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House Dems Unveil $2.2T Virus Aid Plan 09/29 06:21

   House Democrats unveiled a scaled-back $2.2 trillion aid measure Monday in 
an attempt to boost long-stalled talks on COVID-19 relief, though there was no 
sign of progress in continuing negotiations between House Speaker Nancy Pelosi 
and Treasury Secretary Steven Mnuchin.

   WASHINGTON (AP) -- House Democrats unveiled a scaled-back $2.2 trillion aid 
measure Monday in an attempt to boost long-stalled talks on COVID-19 relief, 
though there was no sign of progress in continuing negotiations between House 
Speaker Nancy Pelosi and Treasury Secretary Steven Mnuchin.

   The latest Democratic measure would revive a $600-per-week pandemic jobless 
benefit and send a second round of $1,200 direct payments to most individuals. 
It would scale back an aid package to state and local governments to a 
still-huge $436 billion, send a whopping $225 billion to colleges and 
universities, and deliver another round of subsidies to businesses under the 
Paycheck Protection Program.

   The proposal represents a cutback from a $3.4 billion bill that passed the 
House in May, but remains well above what Senate Republicans are willing to 
accept. Republicans have endorsed staying in the $650 billion to $1 trillion 
range.

   Pelosi said Monday that she remains in contact with Mnuchin, with whom she 
negotiated several earlier relief packages. The two spoke briefly on Sunday and 
Monday evening and are slated to talk again Tuesday morning, according to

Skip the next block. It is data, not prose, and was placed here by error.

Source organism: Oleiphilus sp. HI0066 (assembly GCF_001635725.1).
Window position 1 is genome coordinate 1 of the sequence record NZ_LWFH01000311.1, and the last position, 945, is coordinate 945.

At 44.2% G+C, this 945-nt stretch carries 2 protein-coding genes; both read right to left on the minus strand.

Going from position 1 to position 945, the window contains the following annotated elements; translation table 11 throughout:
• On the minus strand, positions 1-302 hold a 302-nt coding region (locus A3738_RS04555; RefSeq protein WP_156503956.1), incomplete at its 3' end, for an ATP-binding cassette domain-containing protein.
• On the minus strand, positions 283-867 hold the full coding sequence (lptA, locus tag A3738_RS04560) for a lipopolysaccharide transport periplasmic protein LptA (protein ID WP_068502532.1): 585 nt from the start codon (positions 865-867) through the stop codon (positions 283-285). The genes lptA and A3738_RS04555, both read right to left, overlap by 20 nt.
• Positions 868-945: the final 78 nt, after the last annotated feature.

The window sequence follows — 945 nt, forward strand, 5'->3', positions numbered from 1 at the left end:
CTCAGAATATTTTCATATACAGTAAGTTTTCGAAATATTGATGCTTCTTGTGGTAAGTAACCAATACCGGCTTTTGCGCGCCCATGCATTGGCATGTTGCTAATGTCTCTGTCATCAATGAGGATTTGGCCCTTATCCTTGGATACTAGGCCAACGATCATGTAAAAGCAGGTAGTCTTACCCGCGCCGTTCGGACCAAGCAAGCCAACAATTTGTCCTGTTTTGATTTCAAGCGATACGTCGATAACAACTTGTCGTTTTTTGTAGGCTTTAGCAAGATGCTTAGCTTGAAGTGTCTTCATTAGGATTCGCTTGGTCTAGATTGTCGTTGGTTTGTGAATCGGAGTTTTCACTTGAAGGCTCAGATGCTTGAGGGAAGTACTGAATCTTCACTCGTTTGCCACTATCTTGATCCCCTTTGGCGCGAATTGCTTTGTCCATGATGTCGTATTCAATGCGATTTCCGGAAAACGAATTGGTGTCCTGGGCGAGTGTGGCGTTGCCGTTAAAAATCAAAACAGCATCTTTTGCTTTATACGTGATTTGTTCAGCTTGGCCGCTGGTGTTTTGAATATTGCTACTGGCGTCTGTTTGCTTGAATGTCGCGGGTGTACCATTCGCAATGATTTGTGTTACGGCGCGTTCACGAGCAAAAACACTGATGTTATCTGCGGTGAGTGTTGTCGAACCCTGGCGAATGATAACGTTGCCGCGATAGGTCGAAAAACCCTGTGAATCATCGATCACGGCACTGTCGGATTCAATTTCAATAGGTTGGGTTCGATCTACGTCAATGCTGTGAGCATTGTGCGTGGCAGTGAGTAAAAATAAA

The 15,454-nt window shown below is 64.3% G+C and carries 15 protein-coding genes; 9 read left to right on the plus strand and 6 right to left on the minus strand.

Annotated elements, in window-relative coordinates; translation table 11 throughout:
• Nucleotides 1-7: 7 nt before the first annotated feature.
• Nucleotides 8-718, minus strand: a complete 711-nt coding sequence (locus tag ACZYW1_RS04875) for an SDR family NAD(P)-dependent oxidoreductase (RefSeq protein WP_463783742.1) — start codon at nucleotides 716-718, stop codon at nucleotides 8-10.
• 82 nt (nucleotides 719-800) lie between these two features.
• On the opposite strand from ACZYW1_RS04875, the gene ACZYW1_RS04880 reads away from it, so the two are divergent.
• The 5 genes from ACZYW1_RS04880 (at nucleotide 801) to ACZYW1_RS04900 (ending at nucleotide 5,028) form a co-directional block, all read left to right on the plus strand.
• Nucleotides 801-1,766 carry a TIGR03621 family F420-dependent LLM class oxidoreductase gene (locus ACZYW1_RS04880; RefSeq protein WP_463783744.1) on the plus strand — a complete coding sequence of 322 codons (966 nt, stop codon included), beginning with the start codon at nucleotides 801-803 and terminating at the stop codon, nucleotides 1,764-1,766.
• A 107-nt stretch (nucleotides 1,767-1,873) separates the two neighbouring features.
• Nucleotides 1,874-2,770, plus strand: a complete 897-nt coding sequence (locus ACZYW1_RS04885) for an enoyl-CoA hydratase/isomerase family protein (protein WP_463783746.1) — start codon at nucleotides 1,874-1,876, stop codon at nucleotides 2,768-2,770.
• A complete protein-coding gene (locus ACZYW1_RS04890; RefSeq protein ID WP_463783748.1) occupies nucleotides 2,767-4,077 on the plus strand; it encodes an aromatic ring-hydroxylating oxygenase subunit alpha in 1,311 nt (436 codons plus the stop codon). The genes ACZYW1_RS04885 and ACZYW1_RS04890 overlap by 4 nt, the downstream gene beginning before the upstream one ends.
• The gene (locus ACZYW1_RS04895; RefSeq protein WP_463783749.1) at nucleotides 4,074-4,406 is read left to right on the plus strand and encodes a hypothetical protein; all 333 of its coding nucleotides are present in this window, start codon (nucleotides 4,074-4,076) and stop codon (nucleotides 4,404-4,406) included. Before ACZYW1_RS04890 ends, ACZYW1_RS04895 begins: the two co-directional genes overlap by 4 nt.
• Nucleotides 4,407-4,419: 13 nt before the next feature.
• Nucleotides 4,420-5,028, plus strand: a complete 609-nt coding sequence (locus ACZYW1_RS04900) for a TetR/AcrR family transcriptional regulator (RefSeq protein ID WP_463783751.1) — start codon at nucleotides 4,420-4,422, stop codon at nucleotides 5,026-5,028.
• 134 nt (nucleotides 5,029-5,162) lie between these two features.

Pelosi spokesperson Drew Hammill.

   "We've come down $1 trillion, and they need to come up because we have to 
crush this virus," Pelosi said Monday on MSNBC. "It takes money to crush the 
virus. It takes money to make the schools safe. It takes money to put money in 
people's pockets."

   Talks over the summer broke down in acrimony and name-calling, and 
conversations this month haven't produced visible progress. Even if the rival 
sides could agree on a "top line" figure from which to negotiate details, 
dozens of difficult issues would remain to be sorted out.

   For instance, Senate Majority Leader Mitch McConnell, R-Ky., is insisting 
that a liability shield against potential lawsuits brought against businesses, 
schools and universities that reopen during the pandemic be part of the 
legislation. Pelosi opposes the idea and didn't include it in Monday's 
legislation.

   Democrats say the purpose of the new draft legislation is to show good faith 
and spark a more meaningful round of talks. But it also comes after party 
moderates and "front line" lawmakers in swing districts protested that 
Democratic leaders were being too inflexible.

   Pelosi's office has said she's considering putting the new measure up for a 
floor vote if talks this week with the Trump administration prove fruitless.

   "Democrats are making good on our promise to compromise with this updated 
bill, which is necessary to address the immediate health and economic crisis 
facing America's working families right now," Pelosi said in a letter to her 
colleagues. "We have been able to make critical additions and reduce the cost 
of the bill by shortening the time covered for now."

 
 
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